This excellent release by Egberto Gismonti was conceived under the concept of a circus, an institution that has the ambivalent quality of being at the same time universal and regional; the "circense" tradition exists in almost all parts of the globe, but it is enriched by the smaller companies that keep struggling to survive in poorer setups, adding regional elements to the whole. It fits like a glove for the music of Gismonti, which also aims to enrich Brazilian musical tradition with elements of worldwide classical and popular acquisitions.
The album is fully performed by excellent Brazilian musicians: Mauro Senise (saxes/flute), Egberto Gismonti (several instruments), Luiz Alves (bass), Robertinho Silva (percussion), Silvio Mehry (piano), Pery Reis (guitar), Aleuda Malu (vocals and percussion), Dulce Bressane (vocals), Pepê Castro-Neves (vocals), and a string orchestra conducted by Benito Juarez. On "Cego Aderaldo," a folkloric northeastern blind and nomadic guitar player is paid tribute to. which has only the Indian violinist Lakshminarayana Shankar and Gismonti on the Brazilian ten-string viola.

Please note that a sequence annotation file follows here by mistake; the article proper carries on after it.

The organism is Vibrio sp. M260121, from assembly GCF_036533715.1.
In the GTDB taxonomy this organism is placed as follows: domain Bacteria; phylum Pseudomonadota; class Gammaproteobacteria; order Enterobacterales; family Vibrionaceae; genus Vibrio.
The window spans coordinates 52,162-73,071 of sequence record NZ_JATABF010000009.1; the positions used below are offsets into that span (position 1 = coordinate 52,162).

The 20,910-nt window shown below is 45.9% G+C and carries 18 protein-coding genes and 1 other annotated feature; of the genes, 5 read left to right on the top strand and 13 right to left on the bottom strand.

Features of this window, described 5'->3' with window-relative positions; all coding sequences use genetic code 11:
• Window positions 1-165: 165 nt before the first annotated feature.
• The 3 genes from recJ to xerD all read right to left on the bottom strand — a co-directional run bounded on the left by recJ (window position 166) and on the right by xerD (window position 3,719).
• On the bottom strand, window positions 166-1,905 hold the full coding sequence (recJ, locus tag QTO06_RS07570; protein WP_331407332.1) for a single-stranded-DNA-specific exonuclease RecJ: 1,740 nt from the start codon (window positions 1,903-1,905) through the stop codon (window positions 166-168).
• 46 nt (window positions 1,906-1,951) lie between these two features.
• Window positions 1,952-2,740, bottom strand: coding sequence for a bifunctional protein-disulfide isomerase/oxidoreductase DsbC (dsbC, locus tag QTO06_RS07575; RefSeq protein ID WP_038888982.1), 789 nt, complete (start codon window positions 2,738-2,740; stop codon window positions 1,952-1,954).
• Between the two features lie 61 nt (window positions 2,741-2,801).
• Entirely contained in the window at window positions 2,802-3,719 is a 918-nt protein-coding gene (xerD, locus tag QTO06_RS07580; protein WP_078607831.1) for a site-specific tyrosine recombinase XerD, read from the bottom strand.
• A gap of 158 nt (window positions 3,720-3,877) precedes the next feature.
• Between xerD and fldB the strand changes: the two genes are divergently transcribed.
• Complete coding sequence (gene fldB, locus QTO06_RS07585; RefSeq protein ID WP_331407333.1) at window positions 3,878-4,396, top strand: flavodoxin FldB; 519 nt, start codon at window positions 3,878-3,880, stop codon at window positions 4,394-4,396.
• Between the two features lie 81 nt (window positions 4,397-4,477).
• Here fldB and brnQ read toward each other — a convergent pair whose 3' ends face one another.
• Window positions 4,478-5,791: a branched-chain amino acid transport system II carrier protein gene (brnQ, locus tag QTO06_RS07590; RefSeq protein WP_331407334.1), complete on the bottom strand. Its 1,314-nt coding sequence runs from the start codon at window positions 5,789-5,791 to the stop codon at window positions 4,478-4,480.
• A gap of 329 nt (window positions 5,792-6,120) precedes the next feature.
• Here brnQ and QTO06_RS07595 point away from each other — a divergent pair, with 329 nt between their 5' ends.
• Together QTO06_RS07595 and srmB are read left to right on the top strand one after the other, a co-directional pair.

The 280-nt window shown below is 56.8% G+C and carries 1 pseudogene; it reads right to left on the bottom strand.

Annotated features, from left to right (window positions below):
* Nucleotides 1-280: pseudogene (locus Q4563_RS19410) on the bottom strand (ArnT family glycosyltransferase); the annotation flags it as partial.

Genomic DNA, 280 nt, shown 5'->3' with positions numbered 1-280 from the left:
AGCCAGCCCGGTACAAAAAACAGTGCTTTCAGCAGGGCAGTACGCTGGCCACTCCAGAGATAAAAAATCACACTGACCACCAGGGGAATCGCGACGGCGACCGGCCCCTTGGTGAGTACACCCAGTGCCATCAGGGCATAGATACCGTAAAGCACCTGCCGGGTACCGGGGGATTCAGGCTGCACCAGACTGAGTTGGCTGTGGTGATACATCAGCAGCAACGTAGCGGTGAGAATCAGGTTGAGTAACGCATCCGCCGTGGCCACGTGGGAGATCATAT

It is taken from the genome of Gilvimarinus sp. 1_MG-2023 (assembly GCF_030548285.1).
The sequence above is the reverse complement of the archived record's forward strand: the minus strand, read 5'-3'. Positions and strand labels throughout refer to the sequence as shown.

The most conspicuous composition of the album is, without a doubt, "Palhaço." Unpretentious in its conventional blues-like harmony, its passionate, touching melody progresses upon an apparently infinite harmonic cycle until an orchestrated modinha bridge comes in.